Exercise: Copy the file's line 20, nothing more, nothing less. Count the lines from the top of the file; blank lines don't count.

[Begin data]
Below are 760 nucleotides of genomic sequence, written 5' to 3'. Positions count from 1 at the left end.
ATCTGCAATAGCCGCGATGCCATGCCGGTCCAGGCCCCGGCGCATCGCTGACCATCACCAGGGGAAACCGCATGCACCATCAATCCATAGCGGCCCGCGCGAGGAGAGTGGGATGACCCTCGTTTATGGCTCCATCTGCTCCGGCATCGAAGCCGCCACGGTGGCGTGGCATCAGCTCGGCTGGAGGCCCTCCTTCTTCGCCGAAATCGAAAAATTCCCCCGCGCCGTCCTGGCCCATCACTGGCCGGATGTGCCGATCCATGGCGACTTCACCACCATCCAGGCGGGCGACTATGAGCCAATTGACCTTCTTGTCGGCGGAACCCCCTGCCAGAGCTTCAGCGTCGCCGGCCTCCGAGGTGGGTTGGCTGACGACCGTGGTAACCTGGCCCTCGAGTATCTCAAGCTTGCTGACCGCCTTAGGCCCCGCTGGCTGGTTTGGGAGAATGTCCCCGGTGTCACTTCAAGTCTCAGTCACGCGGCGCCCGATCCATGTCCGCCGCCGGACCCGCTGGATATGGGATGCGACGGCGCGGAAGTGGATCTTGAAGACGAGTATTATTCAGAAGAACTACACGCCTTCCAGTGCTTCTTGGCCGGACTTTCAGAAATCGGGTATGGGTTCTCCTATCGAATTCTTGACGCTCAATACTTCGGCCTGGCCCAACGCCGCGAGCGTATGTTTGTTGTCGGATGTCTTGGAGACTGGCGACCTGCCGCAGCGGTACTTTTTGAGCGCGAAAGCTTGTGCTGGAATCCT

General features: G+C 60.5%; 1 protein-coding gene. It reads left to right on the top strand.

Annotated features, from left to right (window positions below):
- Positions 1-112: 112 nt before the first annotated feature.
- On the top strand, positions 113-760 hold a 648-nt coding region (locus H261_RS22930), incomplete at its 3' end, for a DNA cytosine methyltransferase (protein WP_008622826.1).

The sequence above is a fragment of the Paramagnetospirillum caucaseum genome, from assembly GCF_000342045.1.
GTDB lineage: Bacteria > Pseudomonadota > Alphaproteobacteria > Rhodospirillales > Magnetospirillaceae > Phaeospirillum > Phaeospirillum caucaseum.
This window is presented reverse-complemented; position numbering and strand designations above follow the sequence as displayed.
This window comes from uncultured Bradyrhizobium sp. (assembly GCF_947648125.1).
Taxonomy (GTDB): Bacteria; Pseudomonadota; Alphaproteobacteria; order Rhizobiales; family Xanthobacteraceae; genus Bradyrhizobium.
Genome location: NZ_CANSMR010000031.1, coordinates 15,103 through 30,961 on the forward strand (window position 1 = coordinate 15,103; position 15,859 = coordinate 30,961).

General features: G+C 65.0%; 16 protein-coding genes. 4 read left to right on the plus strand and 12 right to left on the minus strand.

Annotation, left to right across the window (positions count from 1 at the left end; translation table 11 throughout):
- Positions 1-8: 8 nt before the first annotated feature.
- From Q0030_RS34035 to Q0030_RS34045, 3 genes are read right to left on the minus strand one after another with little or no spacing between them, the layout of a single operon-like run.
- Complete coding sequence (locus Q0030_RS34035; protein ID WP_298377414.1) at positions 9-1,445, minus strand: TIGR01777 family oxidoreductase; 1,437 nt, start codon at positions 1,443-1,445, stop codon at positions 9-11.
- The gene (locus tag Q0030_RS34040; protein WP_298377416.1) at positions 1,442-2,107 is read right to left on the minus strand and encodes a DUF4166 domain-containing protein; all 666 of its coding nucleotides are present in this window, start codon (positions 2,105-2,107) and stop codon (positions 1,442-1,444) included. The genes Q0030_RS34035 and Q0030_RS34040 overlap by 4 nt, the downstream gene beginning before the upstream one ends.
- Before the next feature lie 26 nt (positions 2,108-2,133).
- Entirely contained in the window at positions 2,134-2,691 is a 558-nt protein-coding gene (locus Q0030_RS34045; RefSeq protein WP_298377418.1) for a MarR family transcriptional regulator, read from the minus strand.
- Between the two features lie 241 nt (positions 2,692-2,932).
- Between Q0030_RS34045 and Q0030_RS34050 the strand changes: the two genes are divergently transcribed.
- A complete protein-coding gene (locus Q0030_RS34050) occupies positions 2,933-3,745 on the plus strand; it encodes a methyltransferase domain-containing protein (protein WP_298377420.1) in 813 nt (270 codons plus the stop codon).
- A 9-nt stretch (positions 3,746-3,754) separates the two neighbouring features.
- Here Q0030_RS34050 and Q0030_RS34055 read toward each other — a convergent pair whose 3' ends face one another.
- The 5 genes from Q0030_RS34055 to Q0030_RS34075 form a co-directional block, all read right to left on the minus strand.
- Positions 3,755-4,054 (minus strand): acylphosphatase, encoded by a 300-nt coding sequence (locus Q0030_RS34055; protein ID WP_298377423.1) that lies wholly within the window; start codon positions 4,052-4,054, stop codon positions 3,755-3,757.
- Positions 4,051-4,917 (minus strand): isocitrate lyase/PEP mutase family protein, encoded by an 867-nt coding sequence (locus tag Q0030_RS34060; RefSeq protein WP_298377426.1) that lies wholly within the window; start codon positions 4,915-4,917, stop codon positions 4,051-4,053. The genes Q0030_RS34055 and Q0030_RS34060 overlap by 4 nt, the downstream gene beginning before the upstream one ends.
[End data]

- Entirely contained in the window at positions 2,134-2,691 is a 558-nt protein-coding gene (locus Q0030_RS34045; RefSeq protein WP_298377418.1) for a MarR family transcriptional regulator, read from the minus strand.